The filmmakers react, as the Academy claims that Apollo 10 1/2 is not an animated film.

Richard Linklater's "Apollo10 1/2: A Space Age Childhood" is a Netflix original animated film released earlier this year, and filmmakers are talking about this snub as the Academy refused to consider the upcoming best animated feature race.

As reported by Indiewire, the Academy sent a letter explaining their decision, saying they "do not feel that the technology meets the definition of animation in the category rules" because of the "widespread use" of live-action footage. The official rules of the Academy for Qualification can be found in this downloadable PDF.

Linklater and Netflix have since appealed to the Academy, but have not yet heard back, despite several follow-up requests. According to Indiewire's report, the Academy has declined to comment on the situation, but the eligibility criteria will be assessed by the Branch Executive Committee this fall.

For now, Linklater and producer Tommy Pallotta are talking about the Academy's bias against perceived injustice and rotoscopes. According to them, the technique was used in less than 20% of films.

"The only rotoscope in the film is the outline of the character," Pallotta told Indiewire. "That's right. Everything else is animated.

He continued, "I feel like I'm caught up in a kafkaesque nightmare where someone says something isn't real, and I know it's real." I've been making Rotoscope animation for 25 years, but I ended up being told it wasn't animation. It's just such an insult."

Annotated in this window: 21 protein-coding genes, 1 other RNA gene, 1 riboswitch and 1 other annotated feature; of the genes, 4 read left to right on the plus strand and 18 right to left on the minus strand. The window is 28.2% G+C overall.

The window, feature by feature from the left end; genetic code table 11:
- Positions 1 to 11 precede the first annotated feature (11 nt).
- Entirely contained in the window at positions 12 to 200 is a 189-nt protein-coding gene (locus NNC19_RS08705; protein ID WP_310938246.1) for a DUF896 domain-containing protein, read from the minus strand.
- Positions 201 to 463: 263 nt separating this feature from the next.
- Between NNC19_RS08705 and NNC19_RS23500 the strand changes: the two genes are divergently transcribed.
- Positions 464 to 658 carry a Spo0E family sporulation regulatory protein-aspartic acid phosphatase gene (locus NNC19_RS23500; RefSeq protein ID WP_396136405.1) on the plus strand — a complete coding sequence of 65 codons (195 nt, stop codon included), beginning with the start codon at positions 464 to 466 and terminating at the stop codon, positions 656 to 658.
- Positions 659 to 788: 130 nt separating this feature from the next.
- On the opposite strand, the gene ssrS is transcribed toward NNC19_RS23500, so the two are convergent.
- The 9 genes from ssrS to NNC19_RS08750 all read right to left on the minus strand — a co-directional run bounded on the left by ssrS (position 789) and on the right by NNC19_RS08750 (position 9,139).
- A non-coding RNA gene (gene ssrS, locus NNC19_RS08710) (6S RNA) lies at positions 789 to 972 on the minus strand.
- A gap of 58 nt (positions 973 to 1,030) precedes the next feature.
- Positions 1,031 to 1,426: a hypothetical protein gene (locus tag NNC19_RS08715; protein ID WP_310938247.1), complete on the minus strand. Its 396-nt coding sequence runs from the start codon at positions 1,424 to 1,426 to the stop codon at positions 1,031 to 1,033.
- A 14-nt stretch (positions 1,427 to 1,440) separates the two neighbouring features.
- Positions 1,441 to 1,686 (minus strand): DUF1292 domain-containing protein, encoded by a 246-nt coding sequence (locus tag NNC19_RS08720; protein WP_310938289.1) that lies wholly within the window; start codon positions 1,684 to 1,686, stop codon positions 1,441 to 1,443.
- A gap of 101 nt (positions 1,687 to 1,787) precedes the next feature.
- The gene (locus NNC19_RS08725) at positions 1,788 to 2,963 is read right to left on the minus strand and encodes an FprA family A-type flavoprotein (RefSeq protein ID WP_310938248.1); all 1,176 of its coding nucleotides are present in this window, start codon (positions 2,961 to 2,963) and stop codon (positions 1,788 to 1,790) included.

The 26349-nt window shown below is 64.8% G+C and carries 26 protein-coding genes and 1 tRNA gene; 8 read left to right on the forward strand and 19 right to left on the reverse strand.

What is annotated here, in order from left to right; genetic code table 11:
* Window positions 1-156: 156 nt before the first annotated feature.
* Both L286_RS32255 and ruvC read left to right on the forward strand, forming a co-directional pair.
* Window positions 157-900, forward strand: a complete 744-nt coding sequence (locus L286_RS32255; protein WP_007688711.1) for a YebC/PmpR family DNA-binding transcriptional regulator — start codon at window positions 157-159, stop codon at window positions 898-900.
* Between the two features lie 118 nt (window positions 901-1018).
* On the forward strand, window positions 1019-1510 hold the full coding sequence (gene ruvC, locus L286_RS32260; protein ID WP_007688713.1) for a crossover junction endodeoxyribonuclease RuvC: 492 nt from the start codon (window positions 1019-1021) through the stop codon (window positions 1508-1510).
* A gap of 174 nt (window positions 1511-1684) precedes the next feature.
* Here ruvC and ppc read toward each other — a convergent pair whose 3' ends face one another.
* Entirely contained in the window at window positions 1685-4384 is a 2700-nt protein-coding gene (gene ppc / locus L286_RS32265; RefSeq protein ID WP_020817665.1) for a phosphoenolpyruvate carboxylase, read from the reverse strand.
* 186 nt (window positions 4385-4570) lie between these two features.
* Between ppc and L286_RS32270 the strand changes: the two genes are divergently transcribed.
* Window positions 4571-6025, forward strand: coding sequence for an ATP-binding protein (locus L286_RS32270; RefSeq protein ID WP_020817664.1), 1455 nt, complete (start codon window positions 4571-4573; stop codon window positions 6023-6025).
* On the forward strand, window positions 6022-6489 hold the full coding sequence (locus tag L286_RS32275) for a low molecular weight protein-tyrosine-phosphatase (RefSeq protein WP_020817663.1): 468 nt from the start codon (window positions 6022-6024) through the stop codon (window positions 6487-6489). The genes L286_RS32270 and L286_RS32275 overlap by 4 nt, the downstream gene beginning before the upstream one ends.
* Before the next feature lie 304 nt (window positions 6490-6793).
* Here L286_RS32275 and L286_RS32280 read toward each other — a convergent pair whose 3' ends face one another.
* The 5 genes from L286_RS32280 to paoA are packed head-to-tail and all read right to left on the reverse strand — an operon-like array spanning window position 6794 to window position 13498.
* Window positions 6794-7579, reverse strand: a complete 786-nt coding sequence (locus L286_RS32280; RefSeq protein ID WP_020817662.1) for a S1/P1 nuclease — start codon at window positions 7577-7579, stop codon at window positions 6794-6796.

The animation of Apollo 10 1/2 was performed by Austin's Mount Minnow and the Dutch costume submarine that handled the film's rotoscope.

Linklater's concern about the Academy's decision is not just about his films.

"This decision cut off the creative flow for certain types of animated films," he explained to Indiewire.

Indiewire was also given access to a letter Linklater wrote to the Academy, comparing the frame-by-frame repainting of Apollo10 1/2 to the one used in the 2017 Oscar nominee Loving Vincent.

In the letter, he explained:

This naturalistic style is a reflection of the work of the Academy. This is not a technical choice, but rather an important part of how I want to see and feel the film, which is achieved not by some hidden software or the side effects of automated processes, but by the hard work of animators who draw the character's movements and performance frame by frame.

Around the time of the film's release, Linklater said that the animation process used for Apollo was different from his previous rotoscope animation outing-awakening life and darkness [and] all the necessary textures (vintage era, comic books, news movie documentaries, epic fantasy films, etc.). To achieve a realistic character piece), you will need a playful combination of various techniques such as 3d and some minimal performance capture within the character animation.

He further explained that the animation crew made a great effort to achieve the film's 1960s patina:

The beautiful look of the Kodachrome film decided to animate in 2s to make us feel retro, and to use more hand-made effects than digital effects. You have selected an animation. We are new towards displaying different textures and designs to reflect the analog world and the subjective and creative memory of Stan (the protagonist of the film)

For more information on the production of the film, see this INBTWN animation interview with Linklater.